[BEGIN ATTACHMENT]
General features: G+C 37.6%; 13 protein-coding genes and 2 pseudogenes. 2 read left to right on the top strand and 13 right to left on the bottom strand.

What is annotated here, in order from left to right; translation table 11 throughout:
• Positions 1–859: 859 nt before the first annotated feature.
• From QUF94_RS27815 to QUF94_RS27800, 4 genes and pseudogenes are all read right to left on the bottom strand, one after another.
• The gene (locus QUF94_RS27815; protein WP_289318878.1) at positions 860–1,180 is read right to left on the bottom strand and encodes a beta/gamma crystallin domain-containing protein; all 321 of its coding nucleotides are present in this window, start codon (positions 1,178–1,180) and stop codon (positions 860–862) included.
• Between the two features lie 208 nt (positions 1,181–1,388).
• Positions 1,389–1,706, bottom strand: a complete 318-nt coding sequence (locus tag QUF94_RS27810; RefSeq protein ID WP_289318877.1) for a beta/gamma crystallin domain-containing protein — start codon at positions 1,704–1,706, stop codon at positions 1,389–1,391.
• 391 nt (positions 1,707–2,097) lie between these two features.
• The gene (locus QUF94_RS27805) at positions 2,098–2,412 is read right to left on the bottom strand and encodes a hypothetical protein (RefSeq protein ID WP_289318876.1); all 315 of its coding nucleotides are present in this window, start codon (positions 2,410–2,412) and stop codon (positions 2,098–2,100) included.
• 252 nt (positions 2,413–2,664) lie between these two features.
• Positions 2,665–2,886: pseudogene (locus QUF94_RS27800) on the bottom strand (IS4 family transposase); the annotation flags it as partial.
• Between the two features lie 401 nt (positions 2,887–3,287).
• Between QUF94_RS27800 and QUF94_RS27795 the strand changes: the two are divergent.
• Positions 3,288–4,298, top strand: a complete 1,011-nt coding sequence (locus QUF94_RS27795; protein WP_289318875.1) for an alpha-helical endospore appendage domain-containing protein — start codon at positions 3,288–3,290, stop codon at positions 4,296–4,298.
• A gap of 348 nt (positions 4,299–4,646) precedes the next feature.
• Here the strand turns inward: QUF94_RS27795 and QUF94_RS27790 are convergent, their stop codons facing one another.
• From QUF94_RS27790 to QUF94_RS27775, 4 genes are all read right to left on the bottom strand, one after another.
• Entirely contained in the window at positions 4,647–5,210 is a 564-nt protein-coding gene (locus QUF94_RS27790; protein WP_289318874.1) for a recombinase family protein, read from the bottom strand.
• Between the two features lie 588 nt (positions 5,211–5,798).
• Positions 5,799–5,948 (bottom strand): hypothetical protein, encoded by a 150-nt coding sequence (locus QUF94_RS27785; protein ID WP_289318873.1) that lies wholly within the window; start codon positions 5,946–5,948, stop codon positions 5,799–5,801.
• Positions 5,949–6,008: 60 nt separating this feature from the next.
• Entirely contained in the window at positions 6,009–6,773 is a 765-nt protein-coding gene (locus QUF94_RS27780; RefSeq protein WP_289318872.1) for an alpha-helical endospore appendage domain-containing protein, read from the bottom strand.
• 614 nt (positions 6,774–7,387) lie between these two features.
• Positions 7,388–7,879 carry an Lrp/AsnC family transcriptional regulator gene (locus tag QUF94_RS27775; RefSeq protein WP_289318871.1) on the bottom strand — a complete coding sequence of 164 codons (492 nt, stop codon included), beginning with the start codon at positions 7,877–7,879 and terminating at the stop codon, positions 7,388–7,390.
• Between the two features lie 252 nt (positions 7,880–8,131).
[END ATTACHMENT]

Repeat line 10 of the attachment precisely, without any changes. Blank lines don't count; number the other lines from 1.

• 252 nt (positions 2,413–2,664) lie between these two features.